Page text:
Ankie Spitzer has been trying to get the International Olympic Committee (IOC) to listen to her for years. All she asks is that one minute of silence be observed at Olympic Games in memory of her husband Andrei and the other 10 members of the Israeli Olympic team murdered at the 1972 Munich Olympic Games. The 11 Israelis were murdered by the Fatah front terror group Black September.
There’s some precedent for Olympic memorials: Nodar Kumaritashvili, who died during a practice run, was remembered at the Games. The World Trade Center disaster was remembered during the 2002 games. But the Munich Massacre is an event the IOC would like to forget.
IOC President Jacques Rogge announced in May that “The IOC has officially paid tribute to the memory of the athletes on several occasions,” and would not be doing so at the London Olympic Games.
The reference to “several occasions” appears to refer to a farcical memorial held the day after the massacre. The flags of the competing Olympic nations were lowered to half-mast. The sight of the lowered flags so incensed the competing Arab nations that they insisted the flags be raised at the conclusion of the brief memorial. Their wish was honored.
In the memorial speech given by then IOC president Avery Brundage in Munich, there was hardly a mention of the slain. Rather, Brundage praised the resilient nature of the Olympic competitors and likened the magnitude of the massacre to murmurs against increased professional participation in the Olympics and the decision to ban Rhodesia, as a white-supremacist country, from participation in the Munich Games, a decision Brundage had voted against.
Must Go On
Brundage concluded his speech by declaring that the Munich Games must go on.
Since this brief and incomplete memorial ceremony, Ankie Spitzer has asked repeatedly for a moment of silence at subsequent Olympic Games for what she feels—what most Jews (and many parliamentarians and humanitarians) feel—would be an appropriate manner of remembrance for the slain. To no avail.
Now, with the advent of social media, Spitzer’s campaign has at last gained some momentum. This time, a petition, as part of a campaign launched by Rockland, NY’s JCC, has garnered over 90,000 signatures for a moment of silence to be held during the upcoming July 27th opening ceremony of the Olympic Games in London. The campaign has received support from the Australian House of Representatives, the US Senate, the Canadian House of Commons, the German Bundestag, 140 members of Italy’s Parliament, and 50 members of British Parliament.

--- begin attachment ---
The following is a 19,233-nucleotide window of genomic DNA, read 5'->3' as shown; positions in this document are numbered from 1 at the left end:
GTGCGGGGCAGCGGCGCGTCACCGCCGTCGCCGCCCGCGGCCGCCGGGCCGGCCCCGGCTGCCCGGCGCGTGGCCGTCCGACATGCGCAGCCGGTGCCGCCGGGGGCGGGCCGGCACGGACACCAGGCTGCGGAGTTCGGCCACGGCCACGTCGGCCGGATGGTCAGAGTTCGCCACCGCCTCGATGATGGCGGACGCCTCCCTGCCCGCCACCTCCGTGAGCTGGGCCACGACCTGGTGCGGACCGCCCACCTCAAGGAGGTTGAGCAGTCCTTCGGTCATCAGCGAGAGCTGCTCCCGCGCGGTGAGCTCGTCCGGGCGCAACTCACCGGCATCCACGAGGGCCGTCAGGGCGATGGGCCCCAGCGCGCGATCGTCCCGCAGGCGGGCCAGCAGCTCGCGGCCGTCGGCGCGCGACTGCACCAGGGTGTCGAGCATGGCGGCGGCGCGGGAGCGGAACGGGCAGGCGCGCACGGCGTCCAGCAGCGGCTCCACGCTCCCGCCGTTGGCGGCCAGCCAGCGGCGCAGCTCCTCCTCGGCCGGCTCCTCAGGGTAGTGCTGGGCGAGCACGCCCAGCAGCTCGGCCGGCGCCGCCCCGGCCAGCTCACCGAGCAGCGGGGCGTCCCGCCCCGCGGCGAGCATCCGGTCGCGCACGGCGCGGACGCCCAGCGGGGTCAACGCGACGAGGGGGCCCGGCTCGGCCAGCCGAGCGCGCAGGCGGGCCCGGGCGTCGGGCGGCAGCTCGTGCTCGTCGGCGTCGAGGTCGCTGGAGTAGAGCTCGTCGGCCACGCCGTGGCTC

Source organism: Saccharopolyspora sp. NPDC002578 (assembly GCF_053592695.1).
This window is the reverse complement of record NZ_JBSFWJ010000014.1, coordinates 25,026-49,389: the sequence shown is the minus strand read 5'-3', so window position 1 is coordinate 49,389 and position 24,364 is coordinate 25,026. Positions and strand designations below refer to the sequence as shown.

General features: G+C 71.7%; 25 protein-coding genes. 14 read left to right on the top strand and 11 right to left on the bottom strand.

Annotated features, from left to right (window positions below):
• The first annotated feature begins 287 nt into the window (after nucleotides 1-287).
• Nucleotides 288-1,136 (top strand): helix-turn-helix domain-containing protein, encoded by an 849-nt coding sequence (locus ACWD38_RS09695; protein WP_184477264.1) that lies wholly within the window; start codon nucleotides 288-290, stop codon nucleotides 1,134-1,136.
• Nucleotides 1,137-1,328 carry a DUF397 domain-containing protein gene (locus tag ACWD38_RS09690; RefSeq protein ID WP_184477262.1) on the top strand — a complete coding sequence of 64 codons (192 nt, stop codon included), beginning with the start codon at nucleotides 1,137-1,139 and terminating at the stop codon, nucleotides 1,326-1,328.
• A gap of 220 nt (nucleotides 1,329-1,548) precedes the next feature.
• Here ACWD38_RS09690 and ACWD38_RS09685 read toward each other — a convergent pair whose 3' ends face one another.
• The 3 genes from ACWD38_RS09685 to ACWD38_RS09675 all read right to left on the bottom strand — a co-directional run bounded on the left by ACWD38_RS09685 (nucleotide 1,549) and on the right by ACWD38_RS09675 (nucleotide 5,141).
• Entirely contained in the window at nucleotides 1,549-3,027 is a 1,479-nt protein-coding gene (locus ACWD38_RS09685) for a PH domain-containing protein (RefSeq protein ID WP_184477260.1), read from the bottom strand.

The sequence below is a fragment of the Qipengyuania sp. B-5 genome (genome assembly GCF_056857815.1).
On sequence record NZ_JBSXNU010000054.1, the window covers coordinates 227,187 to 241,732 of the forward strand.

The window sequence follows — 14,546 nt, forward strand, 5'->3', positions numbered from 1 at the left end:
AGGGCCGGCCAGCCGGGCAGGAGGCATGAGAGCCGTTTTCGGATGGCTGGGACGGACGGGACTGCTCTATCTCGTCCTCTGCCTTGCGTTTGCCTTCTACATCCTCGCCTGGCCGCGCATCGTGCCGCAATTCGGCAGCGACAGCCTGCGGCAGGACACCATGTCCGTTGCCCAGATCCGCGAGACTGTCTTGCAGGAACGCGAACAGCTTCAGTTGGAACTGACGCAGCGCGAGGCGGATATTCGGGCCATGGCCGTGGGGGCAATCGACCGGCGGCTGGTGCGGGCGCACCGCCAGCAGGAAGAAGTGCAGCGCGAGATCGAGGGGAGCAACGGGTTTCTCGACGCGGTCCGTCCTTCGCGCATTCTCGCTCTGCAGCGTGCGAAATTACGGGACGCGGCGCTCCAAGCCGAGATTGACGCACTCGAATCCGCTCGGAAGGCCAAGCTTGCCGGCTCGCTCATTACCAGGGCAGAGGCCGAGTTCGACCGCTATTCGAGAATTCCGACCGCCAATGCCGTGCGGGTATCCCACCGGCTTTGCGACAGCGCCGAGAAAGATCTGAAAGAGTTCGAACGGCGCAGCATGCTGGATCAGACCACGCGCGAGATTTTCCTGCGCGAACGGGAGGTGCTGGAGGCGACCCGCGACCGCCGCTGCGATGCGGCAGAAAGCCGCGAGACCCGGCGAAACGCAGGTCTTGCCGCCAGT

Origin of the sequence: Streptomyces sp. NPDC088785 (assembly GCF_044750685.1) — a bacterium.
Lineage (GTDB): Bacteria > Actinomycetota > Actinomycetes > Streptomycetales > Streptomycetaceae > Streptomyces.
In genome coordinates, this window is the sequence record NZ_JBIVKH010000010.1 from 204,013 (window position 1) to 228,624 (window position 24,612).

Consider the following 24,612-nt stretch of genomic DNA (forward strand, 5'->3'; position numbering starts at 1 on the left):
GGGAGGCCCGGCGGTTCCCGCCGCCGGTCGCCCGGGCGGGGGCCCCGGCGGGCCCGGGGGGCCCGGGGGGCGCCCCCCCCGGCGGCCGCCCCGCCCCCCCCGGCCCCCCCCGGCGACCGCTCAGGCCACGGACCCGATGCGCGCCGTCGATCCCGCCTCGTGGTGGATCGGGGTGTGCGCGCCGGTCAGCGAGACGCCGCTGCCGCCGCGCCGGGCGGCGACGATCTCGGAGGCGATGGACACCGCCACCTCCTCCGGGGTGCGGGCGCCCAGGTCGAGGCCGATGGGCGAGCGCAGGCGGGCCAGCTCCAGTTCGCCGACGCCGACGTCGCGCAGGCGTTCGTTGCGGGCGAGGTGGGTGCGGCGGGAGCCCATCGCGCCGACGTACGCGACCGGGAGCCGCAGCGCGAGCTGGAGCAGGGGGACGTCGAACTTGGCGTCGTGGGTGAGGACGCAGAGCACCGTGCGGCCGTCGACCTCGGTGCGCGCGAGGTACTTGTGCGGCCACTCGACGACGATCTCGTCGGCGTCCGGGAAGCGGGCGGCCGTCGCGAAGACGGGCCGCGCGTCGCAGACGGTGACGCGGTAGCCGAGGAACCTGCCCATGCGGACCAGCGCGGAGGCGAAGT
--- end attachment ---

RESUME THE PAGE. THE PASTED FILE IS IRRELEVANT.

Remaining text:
Finally, the Israeli government has thrown its support behind the Just One Minute campaign, headed by Deputy Foreign Minister Danny Ayalon, who said, “The terrorist murders of the Israeli athletes were not just an attack on people because of their nationality and religion; it was an attack on the Olympic Games and the international community.
This rejection told us as Israelis that this tragedy is ours alone and not a tragedy within the family of nations,” said Ayalon. “This is a very disappointing approach and we hope that this decision will be overturned so the international community as one can remember, reflect and learn the appropriate lesson from this dark stain on Olympic history.”
Thinking about all of this, I can’t help but wonder what would happen if Rogge were to agree to that moment of silence. Of what is Jacques Rogge so afraid?
Thinking back on the fury of the participating Arab countries over the small gesture of lowered flags in 1972, I can only draw a single conclusion: IOC President Rogge is afraid that if he were to agree to a minute of silence for the slain Israelis, the participating Arab teams would pull out of the games. Rogge fears boycotts. He fears personal death threats. He fears the backlash from the financial supporters of the Olympic Games.
If the moment of silence were to be held without prior announcement, it is easy to imagine the Arab teams filing out of the opening ceremonies; a very long line of athletes showing their backs in disdain of the Munich massacred, Jews.
As president of the IOC, Rogge would want to avoid creating this situation. I can almost understand him; his difficulty in being put on the spot. There is a right and a wrong way for everything. Jew-hatred just doesn’t fit into the global sensibility of diversity, no matter how widespread.
I can almost pity Jacques Rogge for being put in this position—imagine him suffering or perhaps silently seething, while offering official platitudes as to why he will not honor the Jewish dead. Does Rogge mutter imprecations to himself? Something along the lines of, “Those pesky Jews. They must always cause trouble.”
Because after all, how would IOC President Jacques Rogge spin this event to the mainstream media? How could he explain away, the walkout of numerous Olympic teams from Arab countries during what would surely be the longest minute of silence on record? How could a walkout possibly be explained as anything other than what it would be: an expression of blatant Jew-hatred?